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By measuring the rapid orbits of the stars near the center of our galaxy, Dr. Ghez and her colleagues have moved the case for a supermassive black hole at the heart of the Milky Way from a possibility to a certainty. She reports on her pioneering observations and discusses some of the surprising results this work has led to.


Space-time Symphony: Gravitational Waves from Merging Black Holes


November 2, 2016

Dr. Lynn Cominsky (Sonoma State University)

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Gravitational waves are predicted by Einstein’s General Theory of Relativity. They travel at the speed of light, but are much harder to detect than light waves. On September 14, 2015, the Laser Interferometer Gravitational-wave Observatory (LIGO) received the first direct gravitational wave signals. The event that produced them was the merger of two distant and massive black holes that were in mutual orbit. Prof. Cominsky presents an introduction to LIGO, to gravitational waves and how they were detected, and to the kinds of black holes that “make waves.”


The Science and Non-science of Star Wars

Dr. Seth Shostak

October 12, 2016

Dr. Seth Shostak (SETI Institute)

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In this wide-ranging, humorous talk, Seth Shostak takes a look at Star Wars and other science fiction films from the point of view of a skeptical scientist, tells stories about the movies he has been asked to advise, and muses about aliens from space and how we might make contact with them.


Finding a New Earth: Exoplanets and the Habitable Zone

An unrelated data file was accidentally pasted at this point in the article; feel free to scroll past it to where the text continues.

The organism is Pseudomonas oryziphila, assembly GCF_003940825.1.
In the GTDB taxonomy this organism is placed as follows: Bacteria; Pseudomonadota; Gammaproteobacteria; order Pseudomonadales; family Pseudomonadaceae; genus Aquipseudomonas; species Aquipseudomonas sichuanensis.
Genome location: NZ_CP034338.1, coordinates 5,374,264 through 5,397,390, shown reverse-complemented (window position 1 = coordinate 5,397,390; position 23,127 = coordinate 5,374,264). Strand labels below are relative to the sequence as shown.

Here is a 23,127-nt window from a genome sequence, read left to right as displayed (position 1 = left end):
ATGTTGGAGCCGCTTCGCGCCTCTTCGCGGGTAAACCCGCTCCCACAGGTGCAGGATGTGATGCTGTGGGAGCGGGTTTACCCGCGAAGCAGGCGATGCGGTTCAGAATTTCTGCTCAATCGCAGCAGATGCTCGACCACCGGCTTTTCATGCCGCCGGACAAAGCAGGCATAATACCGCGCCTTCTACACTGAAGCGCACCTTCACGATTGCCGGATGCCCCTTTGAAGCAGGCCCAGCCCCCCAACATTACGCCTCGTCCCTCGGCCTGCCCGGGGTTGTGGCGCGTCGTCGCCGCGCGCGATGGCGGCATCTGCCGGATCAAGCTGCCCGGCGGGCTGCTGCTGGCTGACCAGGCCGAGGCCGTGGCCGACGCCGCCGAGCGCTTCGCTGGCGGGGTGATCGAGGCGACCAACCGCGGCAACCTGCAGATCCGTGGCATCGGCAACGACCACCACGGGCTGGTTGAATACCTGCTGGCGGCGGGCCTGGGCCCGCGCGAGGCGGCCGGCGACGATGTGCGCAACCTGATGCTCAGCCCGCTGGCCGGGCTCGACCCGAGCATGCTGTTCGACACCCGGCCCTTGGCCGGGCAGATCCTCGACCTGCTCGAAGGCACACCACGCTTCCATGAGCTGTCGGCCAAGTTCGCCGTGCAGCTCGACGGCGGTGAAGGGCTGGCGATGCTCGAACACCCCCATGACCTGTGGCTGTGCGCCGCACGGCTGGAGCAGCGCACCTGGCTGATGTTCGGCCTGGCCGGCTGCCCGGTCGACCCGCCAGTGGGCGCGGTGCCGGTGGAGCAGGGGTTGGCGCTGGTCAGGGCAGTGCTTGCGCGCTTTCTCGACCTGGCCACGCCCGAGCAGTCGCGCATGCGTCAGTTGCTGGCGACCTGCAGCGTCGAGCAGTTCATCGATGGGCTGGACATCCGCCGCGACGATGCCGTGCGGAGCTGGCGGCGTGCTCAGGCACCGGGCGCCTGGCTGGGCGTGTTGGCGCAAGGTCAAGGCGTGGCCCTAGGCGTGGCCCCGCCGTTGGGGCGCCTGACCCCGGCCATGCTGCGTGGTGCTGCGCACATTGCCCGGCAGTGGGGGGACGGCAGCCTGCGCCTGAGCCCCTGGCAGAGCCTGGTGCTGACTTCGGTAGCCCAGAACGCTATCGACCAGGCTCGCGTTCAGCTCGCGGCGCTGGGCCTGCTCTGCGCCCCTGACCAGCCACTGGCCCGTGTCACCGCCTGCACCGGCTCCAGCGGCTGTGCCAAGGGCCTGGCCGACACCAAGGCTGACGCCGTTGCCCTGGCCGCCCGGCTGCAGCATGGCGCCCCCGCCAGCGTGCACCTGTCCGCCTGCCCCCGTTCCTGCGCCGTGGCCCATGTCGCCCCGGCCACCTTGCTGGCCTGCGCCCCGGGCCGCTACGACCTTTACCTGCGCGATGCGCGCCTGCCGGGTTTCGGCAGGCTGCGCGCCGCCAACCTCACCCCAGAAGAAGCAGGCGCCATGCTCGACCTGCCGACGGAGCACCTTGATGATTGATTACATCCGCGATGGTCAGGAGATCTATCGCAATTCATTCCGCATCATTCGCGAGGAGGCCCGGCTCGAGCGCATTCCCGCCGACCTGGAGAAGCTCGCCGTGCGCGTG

Dr. Stephen Kane

May 11, 2016

Dr. Stephen Kane (San Francisco State University)

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Over 1500 new planetary systems have now been discovered, many of which include planets quite different from those in our own Solar System. A key step towards finding “Earth 2.0” will be to identify rocky planets that occupy the “Habitable Zone” of their stars. Dr. Kane describes what the idea of a Habitable Zone means and shows examples of planets that lie in their star’s Habitable Zone (even if the star is not like our Sun.)


How Things in the Universe Came About and How They Ended Up Within Us

Dr. Tom Abel

April 6, 2016

Dr. Tom Abel (Stanford University)

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Dr. Abel takes us on an illustrated journey through the early stages of the universe, using the latest computer animations of how the first (massive) stars formed and died, and how stars built up the first galaxies. He also discusses how the early stars seeded the cosmos with the chemical elements necessary for life.


Einstein’s Blunder Undone: The Runaway Universe

Dr. Robert KirshnerNovember 11, 2015

Dr. Robert Kirshner (Harvard University)

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In the past 20 years, astronomers have shown that the universe is not only expanding, but speeding up. In this talk, Dr. Kirshner, who was in many ways the “godfather” of these investigations, discusses the methods used to discover cosmic acceleration and presents the evidence that we live in a Universe that is only 4% matter like the atoms of the periodic table.